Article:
Published by New York State Law Reporting Bureau pursuant to Judiciary Law § 431.
This opinion is uncorrected and subject to revision before publication in the Official Reports.
David B. Saxe,Justice Presiding, David Friedman Rolando T. Acosta Leland G. DeGrasse Sheila Abdus-Salaam,Justices.
Disciplinary proceedings instituted by the Departmental Disciplinary Committee for the First Judicial Department.
Respondent, Jonathan S. Bristol, was admitted to the Bar of the State of New York at a Term of the Appellate Division of the Supreme Court for the First Judicial Department on January 14, 1991.
Respondent Jonathan S. Bristol was admitted to the practice of law in the State of New York by the First Judicial Department on January 14, 1991.
On May 2, 2011, respondent pled guilty, in the United States District Court for the Southern District of New York, to conspiracy to commit money laundering (18 USC § 371; 18 USC §§ 1956[a][A][i], [B][i]), stemming from his allowing his client, former investment advisor Kenneth I. Starr, to use respondent's escrow accounts in furtherance of Starr's illegal use of investor funds, by wiring illegally-obtained funds into and out of those accounts. Based on that conviction, the Departmental Disciplinary Committee now moves pursuant to Judiciary Law § 90(4)(a) and (b) for an order striking respondent's name from the roll of attorneys, on the ground that the federal felony of which he was convicted would constitute a felony in this state and therefore warrants his automatic disbarrment; in the alternative, the Committee seeks an order holding that the federal felony constitutes a "serious crime" under Judiciary Law § 90(4)(d), and referring the matter for a sanction hearing. In addition, the Committee seeks a restitution order pursuant to Judiciary Law § 90(6-a).
In response to the motion, respondent has submitted his affidavit of resignation dated August 27, 2011. Accordingly, in a further submission, the Committee clarifies that it continues to seek respondent's automatic disbarrment under Judiciary Law § 90(4) on the ground that the federal felony of which he was convicted is essentially similar to a New York felony, which automatic disbarrment would render respondent's resignation moot. However, if, instead, this Court determines that the automatic disbarrment provision of Judiciary Law § 90(4)(e) does not apply to respondent's federal conviction, and that instead the federal felony must be deemed to constitute a serious crime as defined in Judiciary Law § 90(4)(d), the Committee seeks in the alternative that respondent's affidavit of resignation be accepted and respondent's name be stricken from the roll of attorneys as of the date the resignation was signed.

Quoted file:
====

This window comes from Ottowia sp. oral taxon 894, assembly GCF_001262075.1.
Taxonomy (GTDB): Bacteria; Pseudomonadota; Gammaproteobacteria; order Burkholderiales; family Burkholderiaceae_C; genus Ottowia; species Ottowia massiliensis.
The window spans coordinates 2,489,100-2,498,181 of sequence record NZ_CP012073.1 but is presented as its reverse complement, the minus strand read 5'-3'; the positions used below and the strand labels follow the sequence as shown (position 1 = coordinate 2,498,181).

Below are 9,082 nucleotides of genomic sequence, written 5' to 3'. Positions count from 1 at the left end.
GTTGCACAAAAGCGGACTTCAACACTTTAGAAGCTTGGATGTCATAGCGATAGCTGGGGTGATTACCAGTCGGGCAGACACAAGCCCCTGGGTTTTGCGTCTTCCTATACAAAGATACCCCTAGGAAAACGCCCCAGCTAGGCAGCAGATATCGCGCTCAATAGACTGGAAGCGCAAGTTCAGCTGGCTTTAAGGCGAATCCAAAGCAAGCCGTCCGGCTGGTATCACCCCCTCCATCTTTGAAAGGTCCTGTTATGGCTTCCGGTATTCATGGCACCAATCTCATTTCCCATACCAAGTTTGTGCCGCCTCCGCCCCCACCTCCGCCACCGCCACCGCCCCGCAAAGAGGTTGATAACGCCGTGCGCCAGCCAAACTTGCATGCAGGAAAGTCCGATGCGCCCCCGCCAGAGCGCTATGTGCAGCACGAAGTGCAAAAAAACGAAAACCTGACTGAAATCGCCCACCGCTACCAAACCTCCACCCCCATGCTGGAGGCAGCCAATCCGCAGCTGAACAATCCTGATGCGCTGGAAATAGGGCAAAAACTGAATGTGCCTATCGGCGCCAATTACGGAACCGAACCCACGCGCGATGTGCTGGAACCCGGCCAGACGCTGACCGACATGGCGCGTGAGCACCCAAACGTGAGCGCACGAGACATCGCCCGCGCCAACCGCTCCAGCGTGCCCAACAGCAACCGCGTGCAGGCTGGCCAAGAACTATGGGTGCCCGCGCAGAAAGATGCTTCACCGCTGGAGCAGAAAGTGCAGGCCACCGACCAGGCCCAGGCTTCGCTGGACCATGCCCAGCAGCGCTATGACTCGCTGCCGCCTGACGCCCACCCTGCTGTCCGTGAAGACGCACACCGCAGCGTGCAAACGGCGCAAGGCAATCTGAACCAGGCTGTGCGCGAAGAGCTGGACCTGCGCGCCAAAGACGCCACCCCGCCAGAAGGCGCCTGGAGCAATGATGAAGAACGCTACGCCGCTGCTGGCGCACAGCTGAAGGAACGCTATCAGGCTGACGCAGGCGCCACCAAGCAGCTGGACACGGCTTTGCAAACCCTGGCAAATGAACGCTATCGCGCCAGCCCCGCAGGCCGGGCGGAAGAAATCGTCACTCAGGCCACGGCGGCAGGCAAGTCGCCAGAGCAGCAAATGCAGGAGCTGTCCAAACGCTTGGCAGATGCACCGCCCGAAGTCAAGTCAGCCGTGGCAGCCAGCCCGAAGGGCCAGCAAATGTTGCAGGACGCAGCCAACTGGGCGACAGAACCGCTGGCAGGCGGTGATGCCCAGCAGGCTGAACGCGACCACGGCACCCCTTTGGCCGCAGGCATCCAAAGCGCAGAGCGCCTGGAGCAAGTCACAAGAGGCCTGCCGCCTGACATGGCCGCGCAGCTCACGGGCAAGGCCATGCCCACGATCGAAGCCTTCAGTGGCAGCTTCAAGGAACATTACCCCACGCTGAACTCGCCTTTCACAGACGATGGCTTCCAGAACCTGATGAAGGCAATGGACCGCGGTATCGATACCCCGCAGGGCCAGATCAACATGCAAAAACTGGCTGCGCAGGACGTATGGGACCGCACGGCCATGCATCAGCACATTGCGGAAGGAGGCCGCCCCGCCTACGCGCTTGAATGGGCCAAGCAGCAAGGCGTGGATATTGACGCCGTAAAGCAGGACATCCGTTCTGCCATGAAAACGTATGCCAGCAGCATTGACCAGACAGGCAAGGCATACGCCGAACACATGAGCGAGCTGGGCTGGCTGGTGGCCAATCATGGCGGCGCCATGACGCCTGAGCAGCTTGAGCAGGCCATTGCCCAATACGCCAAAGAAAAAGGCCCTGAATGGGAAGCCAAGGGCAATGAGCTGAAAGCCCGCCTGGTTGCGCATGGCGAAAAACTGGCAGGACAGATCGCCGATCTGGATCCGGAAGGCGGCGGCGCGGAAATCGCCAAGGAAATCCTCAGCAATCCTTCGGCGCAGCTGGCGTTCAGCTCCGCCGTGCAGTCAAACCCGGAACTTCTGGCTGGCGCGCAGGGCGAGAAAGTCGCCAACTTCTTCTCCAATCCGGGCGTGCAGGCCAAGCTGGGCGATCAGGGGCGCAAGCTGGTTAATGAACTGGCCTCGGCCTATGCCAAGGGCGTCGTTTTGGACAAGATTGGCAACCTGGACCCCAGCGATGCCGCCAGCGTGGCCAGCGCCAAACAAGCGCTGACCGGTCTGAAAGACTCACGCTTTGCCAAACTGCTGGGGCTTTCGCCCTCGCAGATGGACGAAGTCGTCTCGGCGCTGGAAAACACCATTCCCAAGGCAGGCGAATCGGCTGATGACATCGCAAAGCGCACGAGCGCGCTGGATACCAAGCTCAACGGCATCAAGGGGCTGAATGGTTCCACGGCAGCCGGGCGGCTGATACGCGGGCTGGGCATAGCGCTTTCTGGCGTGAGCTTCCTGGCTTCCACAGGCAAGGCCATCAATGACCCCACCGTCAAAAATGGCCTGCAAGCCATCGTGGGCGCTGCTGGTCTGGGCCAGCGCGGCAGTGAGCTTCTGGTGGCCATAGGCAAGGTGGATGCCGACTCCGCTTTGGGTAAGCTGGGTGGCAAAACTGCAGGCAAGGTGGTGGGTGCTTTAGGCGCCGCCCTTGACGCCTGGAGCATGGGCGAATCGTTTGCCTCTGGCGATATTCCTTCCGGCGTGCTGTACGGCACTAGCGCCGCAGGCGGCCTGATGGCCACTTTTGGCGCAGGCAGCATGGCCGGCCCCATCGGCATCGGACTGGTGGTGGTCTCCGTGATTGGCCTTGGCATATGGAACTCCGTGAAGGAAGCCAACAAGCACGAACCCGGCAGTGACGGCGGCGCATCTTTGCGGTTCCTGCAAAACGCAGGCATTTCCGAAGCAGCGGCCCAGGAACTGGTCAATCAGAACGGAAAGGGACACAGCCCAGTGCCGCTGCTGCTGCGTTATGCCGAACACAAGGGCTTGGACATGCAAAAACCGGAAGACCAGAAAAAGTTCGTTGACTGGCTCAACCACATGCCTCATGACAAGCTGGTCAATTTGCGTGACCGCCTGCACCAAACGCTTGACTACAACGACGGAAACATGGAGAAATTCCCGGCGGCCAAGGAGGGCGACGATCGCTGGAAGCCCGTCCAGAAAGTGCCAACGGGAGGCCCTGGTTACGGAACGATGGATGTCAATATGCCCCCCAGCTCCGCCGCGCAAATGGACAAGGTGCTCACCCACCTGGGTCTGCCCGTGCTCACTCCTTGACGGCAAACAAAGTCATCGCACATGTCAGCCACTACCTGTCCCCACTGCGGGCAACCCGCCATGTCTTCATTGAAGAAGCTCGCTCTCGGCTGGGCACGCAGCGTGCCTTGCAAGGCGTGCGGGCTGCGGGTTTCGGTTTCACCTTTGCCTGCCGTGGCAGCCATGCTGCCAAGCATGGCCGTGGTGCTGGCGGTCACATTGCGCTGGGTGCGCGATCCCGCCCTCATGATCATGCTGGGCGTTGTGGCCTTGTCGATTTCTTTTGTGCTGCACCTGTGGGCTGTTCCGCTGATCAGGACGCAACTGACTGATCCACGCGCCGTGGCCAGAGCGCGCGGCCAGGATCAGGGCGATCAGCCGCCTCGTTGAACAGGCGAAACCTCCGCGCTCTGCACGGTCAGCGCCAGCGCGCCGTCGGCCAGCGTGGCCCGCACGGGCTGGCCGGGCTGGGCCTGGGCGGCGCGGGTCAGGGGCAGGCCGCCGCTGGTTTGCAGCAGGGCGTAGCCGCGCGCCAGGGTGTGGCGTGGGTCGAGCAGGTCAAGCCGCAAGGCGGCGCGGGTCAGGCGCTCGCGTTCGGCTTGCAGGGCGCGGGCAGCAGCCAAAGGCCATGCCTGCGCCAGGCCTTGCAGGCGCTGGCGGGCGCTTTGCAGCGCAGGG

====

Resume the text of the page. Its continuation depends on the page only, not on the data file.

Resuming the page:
A conviction of a federal felony does not trigger automatic disbarrment, no matter how serious the felony, unless that federal felony would constitute a felony under the New York Penal Law (Judiciary Law § 90[e]; Matter of Rosenthal, 64 AD3d 16, 18 ).
This Court has previously held that when the language of New York's money laundering offense, Penal Law § 470.10, is compared to the federal money laundering statute, our State statute is too dissimilar to the federal offense of which respondent was convicted to permit automatic disbarrment under Judiciary Law § 90(4)(e) (see Matter of Stern, 205 AD2d 162, 163 ). While both the federal and the New York statute require that the defendant engage in financial transactions designed to conceal that funds were derived from criminal conduct, the New York statute requires that the defendant had the intent to conceal or disguise the source of the proceeds -- "a different mental state, with a more significant level of culpability" (id.).
Nevertheless, the Committee suggests that admissions made by respondent during his federal plea allocution establish that the federal conviction is analogous to the New York State felony of scheme to defraud in the first degree (Penal Law § 190.65), which applies where a defendant "engages in a scheme constituting a systematic ongoing course of conduct with intent to defraud more than one person or to obtain property from more than one person by false or fraudulent pretenses, representations or promises." We reject this contention.
The Committee relies on an admission by respondent that he knew that a substantial portion of the funds being wired by Starr were the proceeds of unlawful activity, and knew that allowing Starr to do so was illegal, and another more specific admission that he allowed Starr to transfer into the account $1 million stolen from a talent agency executive, and at Starr's direction respondent himself transferred the same amount from the account to the bank account of a certain actress. However, these statements fail to establish that respondent admitted acting with the intent to defraud Starr's investors. Scheme to defraud in the first degree, as defined by Penal Law § ...